Seals flown to island after rescue centre pumps need £600k repair

Four seals were flown to Hillswick Wildlife Sanctuary in Shetland on Tuesday.

Seals flown to Shetland for care after Scottish SPCA rescue centre breakdown Scottish SPCA

Four seals have been flown to Shetland to be cared for after a Scottish SPCA rescue centre’s water treatment plant broke down.

The charity issued an urgent plea for the public’s help in raising funds to replace the plant at its National Wildlife Rescue Centre in Fishcross, Clackmannanshire.

The breakdown of the pumps, which clean water to pools, means the centre can no longer provide the best level of care that the seals, waterfowl and seabirds require.

Four seals were flown to Hillswick Wildlife Sanctuary in Shetland on Tuesday, with the help of AKKI Aviation and Inverness Airport.

A team of wildlife rehab experts were also able to travel with the seals on the plane journey.

It has worked with the sanctuary many times in the past, most recently when they helped with the release of a rare Arctic seal named Hispi, in 2021.

Jan Bevington, the sanctuary’s founder, said: “The Scottish SPCA has helped us invaluably over the years and we are only too happy to return the favour. We love nothing better than collaborating with other animal welfare organisations. In these times, wildlife needs us all to work together on their behalf.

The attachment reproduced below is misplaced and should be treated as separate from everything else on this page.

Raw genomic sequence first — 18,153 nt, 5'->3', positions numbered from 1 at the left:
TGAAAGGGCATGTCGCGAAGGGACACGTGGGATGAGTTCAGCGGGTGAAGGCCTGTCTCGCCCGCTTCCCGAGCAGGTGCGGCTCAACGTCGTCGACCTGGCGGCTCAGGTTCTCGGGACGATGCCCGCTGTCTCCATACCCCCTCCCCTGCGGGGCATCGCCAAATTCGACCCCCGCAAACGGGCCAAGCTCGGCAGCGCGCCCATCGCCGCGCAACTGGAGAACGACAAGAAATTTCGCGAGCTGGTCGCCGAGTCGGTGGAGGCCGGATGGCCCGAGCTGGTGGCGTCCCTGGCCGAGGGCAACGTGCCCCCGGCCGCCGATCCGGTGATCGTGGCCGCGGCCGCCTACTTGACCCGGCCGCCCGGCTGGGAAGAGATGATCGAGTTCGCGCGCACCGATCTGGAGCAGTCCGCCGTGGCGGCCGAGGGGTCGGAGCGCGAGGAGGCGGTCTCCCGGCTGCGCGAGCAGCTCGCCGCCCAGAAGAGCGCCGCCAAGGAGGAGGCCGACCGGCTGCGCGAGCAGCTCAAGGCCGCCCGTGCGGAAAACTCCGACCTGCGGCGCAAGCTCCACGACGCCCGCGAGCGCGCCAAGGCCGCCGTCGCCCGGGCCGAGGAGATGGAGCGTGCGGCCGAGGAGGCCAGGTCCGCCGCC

“It just so happens that, for the first time in the sanctuary’s 35-year history, we have had no common seal pups brought in from around Shetland’s coast this year, which has been a source of concern to us, but it means we have plenty of room for our new visitors.”

The charity said it will cost more than £600,000 to replace the filtration system and urged people to donate via its website.

Chris Hogsden, manager of the Scottish SPCA’s National Wildlife Rescue Centre, said: “Another five seals remain in our care while an alternative site for treatment is sought.

“In addition to the seals, we also have hundreds of seabirds and waterfowl on site who came in to our care before the current bird flu restrictions and are waiting to be released.

“We cannot stress enough how vital this water treatment plant is for us to be able to continue our work rescuing and rehabilitating Scotland’s wildlife.

“We know times are tough for everyone and we do need to raise a large sum of money, but even the smallest donation will help towards our target.

“We’d be so grateful for anything members of the public can spare, and we know Scotland’s wildlife will be too.”

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